We also observed additional regions that showed a similar effect of validity, including the lateral orbital frontal cortex bilaterally, the head of the caudate, and the lateral occipital sulcus (Figure 3, Table 2). Recruitment of these latter regions may be related to the nature of the stimuli used here, and they may reflect the potential emotional and motivational relevance of the stimuli to individuals (compared with the simple geometric shapes; Soto et al., 2007). In line with our previous study (Soto et al., 2007), we did not observe any above-threshold activation where responses increased on invalid compared with valid trials.

Figure 3. 

Interaction of the WM and search tasks' goals, effect on signal strength. Effects of validity showing increased responses to valid and decreased responses to invalid trials, when compared with baseline trials. For presentation purposes, effects are presented at p < .005, uncorrected and overlaid on the T1 canonical template of SPM5. The time course of the estimated HRF response ([β1 × cHRF + β2 × TDerv], see Methods) extracted from the peak clusters (most left and right column). Gray bars indicate the time of different events in the trial. The bar plots (second and fourth column) represent the size of the beta values, light gray represents the cHRF, and dark gray represents the TDerv. The blacked-out line of the bars emphasizes the betas that were most informative to that contrast; in this comparison, betas of the cHRF were more informative. L = left; R = right; sFP = superior frontal polar (BA 10); OFC = orbital frontal cortex; LOS = lateral occipital sulcus; Inv = invalid; BL = baseline; V = valid; S = search task.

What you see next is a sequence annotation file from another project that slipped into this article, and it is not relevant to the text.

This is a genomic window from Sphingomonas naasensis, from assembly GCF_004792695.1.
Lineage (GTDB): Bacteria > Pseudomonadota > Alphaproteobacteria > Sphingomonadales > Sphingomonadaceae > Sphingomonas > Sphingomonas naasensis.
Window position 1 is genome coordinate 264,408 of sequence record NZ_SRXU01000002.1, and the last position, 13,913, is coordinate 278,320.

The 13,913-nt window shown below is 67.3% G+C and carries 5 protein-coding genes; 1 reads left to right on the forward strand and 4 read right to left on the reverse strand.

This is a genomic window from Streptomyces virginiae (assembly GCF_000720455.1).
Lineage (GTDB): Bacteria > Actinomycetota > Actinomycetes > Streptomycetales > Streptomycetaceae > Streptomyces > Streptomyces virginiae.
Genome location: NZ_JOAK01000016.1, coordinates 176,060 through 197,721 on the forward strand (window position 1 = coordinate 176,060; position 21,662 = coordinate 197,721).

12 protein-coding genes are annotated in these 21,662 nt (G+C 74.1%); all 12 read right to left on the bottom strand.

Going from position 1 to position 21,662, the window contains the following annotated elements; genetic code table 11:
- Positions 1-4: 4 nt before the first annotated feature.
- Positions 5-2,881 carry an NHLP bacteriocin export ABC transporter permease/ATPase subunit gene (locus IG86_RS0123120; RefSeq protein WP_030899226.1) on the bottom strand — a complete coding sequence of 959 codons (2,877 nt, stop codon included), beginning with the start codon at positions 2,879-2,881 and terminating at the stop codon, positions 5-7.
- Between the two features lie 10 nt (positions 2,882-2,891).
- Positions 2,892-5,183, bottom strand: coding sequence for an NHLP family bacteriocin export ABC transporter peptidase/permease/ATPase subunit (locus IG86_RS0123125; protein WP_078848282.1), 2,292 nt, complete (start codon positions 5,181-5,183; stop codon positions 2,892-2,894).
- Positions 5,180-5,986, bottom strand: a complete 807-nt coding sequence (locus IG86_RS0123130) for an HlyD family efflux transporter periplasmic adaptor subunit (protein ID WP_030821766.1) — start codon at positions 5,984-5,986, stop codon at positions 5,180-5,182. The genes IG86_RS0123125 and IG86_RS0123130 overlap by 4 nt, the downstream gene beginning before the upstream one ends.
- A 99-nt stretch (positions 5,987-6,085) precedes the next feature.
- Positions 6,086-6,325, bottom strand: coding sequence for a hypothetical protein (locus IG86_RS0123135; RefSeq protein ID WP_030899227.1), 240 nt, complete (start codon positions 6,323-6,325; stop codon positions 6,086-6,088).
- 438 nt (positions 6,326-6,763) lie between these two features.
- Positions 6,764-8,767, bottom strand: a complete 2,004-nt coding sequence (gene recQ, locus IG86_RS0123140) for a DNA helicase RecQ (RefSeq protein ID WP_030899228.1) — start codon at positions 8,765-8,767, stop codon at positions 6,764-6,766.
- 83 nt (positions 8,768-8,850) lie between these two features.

Figure 3.